Speaking of climate change, the Lambeth Conference was a tremendous step forward for both the Episcopal Church and the Communion for our engagement with the health of the planet. The Archbishop of Canterbury could not have emphasized the urgency of our collective and local work on climate and environmental health more. Not only did he speak forcefully about the pressing need for climate action, the Archbishop devoted the London Day of the conference to climate and environment.
The official residence of the Archbishop of Canterbury in London is London Palace. All the bishops and spouses were welcomed into the palace gardens, land that has been known to have been gardened or farmed for over 1,000 years. In this precious space, where the grass was brown and sere due to the heat and drought here, the Communion Forest initiative was launched. The Communion Forest was planned by a small team from the Anglican Communion Environmental Network and the Anglican Alliance. I feel deeply blessed that I was part of that team, and have been working on the Communion Forest for the past three years.
Not only was the Communion Forest initiative well received by bishops and spouses, I also was able to witness that everywhere across the Communion bishops and spouses recognize the climate emergency as one of their central concerns. At last, I believe, the Anglican Communion and the Episcopal Church are poised to step up our climate activism and advocacy. For the Episcopal Church, while the actions on climate will be highly diverse, I believe we will continue to emphasize eco-justice, the ways that environmental degradation and climate change disproportionately weigh on already vulnerable populations.
Lambeth 2022 started out rocky, with the unexpected Lambeth Calls. Through unswerving solidarity and also through courage and flexibility on the part of Archbishop Justin, Lambeth 2022 ended in a much better place than many of us expected. The whole experience for me is one that reminds me to hope, pray and put my trust in the Holy Spirit.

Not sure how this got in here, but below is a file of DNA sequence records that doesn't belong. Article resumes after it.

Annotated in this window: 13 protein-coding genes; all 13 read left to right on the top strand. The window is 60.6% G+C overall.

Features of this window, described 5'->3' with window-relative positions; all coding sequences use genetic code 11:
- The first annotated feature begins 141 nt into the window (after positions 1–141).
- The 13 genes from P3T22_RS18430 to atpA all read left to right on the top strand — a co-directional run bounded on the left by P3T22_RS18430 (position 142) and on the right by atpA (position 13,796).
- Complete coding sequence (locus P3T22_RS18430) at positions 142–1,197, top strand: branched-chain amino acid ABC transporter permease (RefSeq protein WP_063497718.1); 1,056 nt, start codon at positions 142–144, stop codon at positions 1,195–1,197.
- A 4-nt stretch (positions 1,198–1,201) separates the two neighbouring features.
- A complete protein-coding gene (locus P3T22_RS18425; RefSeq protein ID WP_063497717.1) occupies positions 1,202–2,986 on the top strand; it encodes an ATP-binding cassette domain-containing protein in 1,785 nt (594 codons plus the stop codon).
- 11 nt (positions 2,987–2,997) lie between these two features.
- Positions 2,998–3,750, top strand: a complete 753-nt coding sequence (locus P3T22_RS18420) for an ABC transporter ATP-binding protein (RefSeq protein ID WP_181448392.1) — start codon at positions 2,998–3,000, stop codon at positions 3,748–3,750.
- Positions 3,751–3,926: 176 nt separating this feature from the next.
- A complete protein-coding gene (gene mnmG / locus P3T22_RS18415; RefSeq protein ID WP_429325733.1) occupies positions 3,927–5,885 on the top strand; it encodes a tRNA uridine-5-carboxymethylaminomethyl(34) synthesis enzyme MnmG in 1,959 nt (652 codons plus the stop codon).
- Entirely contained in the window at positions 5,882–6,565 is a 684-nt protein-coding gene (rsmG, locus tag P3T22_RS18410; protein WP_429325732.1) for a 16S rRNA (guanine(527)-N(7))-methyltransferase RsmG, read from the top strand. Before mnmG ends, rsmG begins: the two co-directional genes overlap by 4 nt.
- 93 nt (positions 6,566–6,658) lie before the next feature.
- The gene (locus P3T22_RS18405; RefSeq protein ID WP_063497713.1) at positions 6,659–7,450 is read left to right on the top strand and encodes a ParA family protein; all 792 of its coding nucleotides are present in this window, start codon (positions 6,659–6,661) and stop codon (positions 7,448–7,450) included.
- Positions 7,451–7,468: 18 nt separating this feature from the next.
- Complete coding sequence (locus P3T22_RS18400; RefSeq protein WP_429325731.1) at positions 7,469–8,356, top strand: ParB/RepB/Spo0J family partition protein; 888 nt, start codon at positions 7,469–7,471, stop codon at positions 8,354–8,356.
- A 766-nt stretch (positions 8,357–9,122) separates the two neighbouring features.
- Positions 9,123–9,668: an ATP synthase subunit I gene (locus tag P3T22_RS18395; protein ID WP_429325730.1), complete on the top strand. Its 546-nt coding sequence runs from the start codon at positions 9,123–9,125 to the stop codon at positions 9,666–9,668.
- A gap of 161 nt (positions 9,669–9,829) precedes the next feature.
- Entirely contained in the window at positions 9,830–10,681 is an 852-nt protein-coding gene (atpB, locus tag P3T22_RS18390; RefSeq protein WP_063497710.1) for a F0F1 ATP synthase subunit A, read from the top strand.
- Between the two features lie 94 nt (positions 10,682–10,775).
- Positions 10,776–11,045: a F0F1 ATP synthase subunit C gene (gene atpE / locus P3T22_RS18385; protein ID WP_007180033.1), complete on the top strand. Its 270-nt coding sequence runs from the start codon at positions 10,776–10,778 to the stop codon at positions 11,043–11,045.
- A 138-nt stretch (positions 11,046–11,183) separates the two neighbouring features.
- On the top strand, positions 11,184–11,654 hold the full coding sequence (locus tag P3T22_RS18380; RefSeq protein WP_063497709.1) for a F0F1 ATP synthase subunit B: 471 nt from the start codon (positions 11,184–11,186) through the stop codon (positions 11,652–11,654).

I also want to thank our great diocesan communications working group. Working group head Stephanie Martin Taylor obtained a press pass and did some great reporting on the conference while she was here, and also helped line up media opportunities for Sheila and me, allowing us to amplify valuable messages on policy areas we care about.
Working from the United States, Adia Milien kept the communications moving smoothly in a remarkable way. Great thanks to you both!
We look forward to being back in California at the end of this month, and assure you of our continued prayers for the diocese.
Thank you for modeling what Jesus brought to earth, namely unity in relationships, because we are Jesus’s hands here.
Joan Wagner, Church of the Epiphany, San Carlos.
Bishop Marc, thank you for your thoughtful and thought-provoking reflections. I particularly appreciate how you avoided absolutes that suggest that our way is the only way. Rather, you give honor to the possibilities of growth as one encounters, listens and honors the integrity of people with differing understandings and interpretations from our own.
I was part of a task force called by Bishop Swing(I volunteered) to study Scripture (and ultimately included secular scholarship) in response to Lambeth 1.1. We worked together for @a yr. We met in both large and small groups and ultimately produced a document, “HOLY RELATIONSHIPS.” Rev Dr Bonnie Ring headed up our group, which included Rev Dr Bill Countryman, a large group of other PhD’s , and a lowly deacon (ultimately called to be a healer and peacemaker.)We had many gifted, Spirit-filled lay persons who did their order proud. We found the verses in Acts where Peter dreams about unclean food, “Take and eat “ as well as him being told to go with the Gentiles who would soon come knocking, extremely relevant. These both point to our belief that revelation is an ongoing process, still guided by the Holy Spirit, a revelation that I hold close to my heart. Thanks for your patience in reading to the end . 1